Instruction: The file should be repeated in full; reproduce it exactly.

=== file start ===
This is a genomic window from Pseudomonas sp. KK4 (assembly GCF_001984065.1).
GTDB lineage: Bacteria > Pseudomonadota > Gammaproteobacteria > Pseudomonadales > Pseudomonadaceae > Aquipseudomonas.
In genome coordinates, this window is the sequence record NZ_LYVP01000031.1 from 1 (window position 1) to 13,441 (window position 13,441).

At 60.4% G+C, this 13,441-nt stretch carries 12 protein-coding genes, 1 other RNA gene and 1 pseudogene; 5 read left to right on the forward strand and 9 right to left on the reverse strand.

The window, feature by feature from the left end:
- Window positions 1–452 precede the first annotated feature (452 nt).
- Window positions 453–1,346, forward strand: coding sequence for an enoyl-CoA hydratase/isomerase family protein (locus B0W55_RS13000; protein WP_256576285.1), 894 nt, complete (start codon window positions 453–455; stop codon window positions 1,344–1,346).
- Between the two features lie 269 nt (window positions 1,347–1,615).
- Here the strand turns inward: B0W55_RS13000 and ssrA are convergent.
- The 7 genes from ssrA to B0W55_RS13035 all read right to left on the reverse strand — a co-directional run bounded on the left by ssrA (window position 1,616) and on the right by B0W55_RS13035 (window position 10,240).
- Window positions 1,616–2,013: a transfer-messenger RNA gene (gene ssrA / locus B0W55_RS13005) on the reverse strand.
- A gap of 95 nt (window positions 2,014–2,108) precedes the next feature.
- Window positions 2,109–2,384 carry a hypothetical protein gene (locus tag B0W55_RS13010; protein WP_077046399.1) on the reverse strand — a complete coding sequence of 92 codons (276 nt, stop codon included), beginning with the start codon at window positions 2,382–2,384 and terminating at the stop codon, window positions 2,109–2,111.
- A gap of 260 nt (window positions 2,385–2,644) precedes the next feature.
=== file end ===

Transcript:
This is a genomic window from Pseudomonas sp. KK4 (assembly GCF_001984065.1).
GTDB lineage: Bacteria > Pseudomonadota > Gammaproteobacteria > Pseudomonadales > Pseudomonadaceae > Aquipseudomonas.
In genome coordinates, this window is the sequence record NZ_LYVP01000031.1 from 1 (window position 1) to 13,441 (window position 13,441).

At 60.4% G+C, this 13,441-nt stretch carries 12 protein-coding genes, 1 other RNA gene and 1 pseudogene; 5 read left to right on the forward strand and 9 right to left on the reverse strand.

The window, feature by feature from the left end:
- Window positions 1–452 precede the first annotated feature (452 nt).
- Window positions 453–1,346, forward strand: coding sequence for an enoyl-CoA hydratase/isomerase family protein (locus B0W55_RS13000; protein WP_256576285.1), 894 nt, complete (start codon window positions 453–455; stop codon window positions 1,344–1,346).
- Between the two features lie 269 nt (window positions 1,347–1,615).
- Here the strand turns inward: B0W55_RS13000 and ssrA are convergent.
- The 7 genes from ssrA to B0W55_RS13035 all read right to left on the reverse strand — a co-directional run bounded on the left by ssrA (window position 1,616) and on the right by B0W55_RS13035 (window position 10,240).
- Window positions 1,616–2,013: a transfer-messenger RNA gene (gene ssrA / locus B0W55_RS13005) on the reverse strand.
- A gap of 95 nt (window positions 2,014–2,108) precedes the next feature.
- Window positions 2,109–2,384 carry a hypothetical protein gene (locus tag B0W55_RS13010; protein WP_077046399.1) on the reverse strand — a complete coding sequence of 92 codons (276 nt, stop codon included), beginning with the start codon at window positions 2,382–2,384 and terminating at the stop codon, window positions 2,109–2,111.
- A gap of 260 nt (window positions 2,385–2,644) precedes the next feature.